From the Word
5 Jesus answered, “Truly, truly, I say to you, unless one is born of water and the Spirit, he cannot enter the kingdom of God. 6 That which is born of the flesh is flesh, and that which is born of the Spirit is spirit. 7 Do not marvel that I said to you, ‘You must be born anew.’ 8 The wind blows where it wills, and you hear the sound of it, but you do not know whence it comes or whither it goes; so it is with every one who is born of the Spirit.”
John 3:4–8, RSV
How a man is born again may easily be told in words. When, however, it is a matter of experience, as it was with Nicodemus, it is a hard matter to understand and it requires effort to attain the experience. To persevere in this, when it becomes a matter of experience and when we are really tested, requires pains and labor.
Now the beginning of this birth is in baptism. The water is baptism, the Spirit is that grace which is given to us in baptism. The result of this birth is clearly seen in the hour of death or in times of test by poverty and temptation. He who is born of the flesh fights to defend himself, looks hither and thither, employs his reason to make his living. But he who is born anew reasons thus: I am in God’s hands who has preserved and nourished me before in a wonderful manner; he will also feed and preserve me in the future and save me from all sorrow and misfortune.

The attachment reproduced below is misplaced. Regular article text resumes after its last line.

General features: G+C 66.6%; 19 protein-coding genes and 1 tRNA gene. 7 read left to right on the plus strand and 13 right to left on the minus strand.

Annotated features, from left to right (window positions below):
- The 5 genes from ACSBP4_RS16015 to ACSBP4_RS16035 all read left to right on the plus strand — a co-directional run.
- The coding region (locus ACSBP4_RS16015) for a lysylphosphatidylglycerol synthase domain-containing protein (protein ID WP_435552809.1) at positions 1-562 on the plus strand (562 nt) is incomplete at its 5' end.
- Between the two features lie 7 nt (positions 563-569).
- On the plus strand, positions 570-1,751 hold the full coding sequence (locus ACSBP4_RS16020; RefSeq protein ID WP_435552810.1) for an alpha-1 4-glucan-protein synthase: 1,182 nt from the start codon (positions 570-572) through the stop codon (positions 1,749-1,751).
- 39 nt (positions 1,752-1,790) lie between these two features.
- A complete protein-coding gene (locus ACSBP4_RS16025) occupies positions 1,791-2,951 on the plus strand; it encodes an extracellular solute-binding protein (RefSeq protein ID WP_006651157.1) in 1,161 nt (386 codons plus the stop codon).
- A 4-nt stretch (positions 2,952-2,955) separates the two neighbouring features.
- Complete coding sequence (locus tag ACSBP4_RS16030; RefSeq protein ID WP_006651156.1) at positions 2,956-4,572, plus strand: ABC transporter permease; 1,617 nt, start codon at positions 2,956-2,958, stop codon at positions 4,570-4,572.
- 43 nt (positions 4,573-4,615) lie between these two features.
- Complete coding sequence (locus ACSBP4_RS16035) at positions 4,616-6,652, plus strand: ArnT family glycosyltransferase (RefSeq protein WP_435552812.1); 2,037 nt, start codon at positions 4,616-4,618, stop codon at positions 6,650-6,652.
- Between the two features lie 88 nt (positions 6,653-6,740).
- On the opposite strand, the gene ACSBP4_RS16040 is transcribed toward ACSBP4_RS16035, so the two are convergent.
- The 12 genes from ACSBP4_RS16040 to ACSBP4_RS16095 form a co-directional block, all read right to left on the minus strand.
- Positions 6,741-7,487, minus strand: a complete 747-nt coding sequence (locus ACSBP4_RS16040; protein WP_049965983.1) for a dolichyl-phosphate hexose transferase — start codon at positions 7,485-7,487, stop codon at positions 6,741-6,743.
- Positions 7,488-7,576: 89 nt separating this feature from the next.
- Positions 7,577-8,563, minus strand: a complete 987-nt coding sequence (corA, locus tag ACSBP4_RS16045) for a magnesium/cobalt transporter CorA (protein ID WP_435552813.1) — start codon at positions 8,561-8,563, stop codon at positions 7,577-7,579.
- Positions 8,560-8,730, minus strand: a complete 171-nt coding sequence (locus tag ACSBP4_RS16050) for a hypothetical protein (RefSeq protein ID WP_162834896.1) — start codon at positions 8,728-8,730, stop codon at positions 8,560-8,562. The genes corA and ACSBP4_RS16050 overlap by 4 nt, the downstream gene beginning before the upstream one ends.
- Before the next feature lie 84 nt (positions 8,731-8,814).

When we are about to die we feel that we must depart and we know not whither; the house of shelter is not ready and we know not whether it will be white or black. Where there is flesh and blood there is still the old Adam, who knows not whither he shall go, nor on what he shall rest his soul. There is anxiety and misery in the nature of a real hell; for the torments of hell are nothing but fear, terror and despair. But if I believe in God and am born anew, I close my eyes and do not grope about. I am willing that the condition of the soul be changed entirely. I think: O God, my soul is in thy hands; thou hast preserved it during my life and I have never known where thou hast put it, neither do I wish to know to which place thou wilt assign it. I only know that it is in thy hands and thou wilt take care of it. Thus we must abandon the life of the flesh and enter into a new life, being dead to the old. There must be a real change and an entire transformation of nature; the state of nature and feeling must be completely overthrown.
Luther, Martin, and John Sander. Devotional Readings from Luther’s Works for Every Day of the Year. Augustana Book Concern, 1915, pp. 247–48.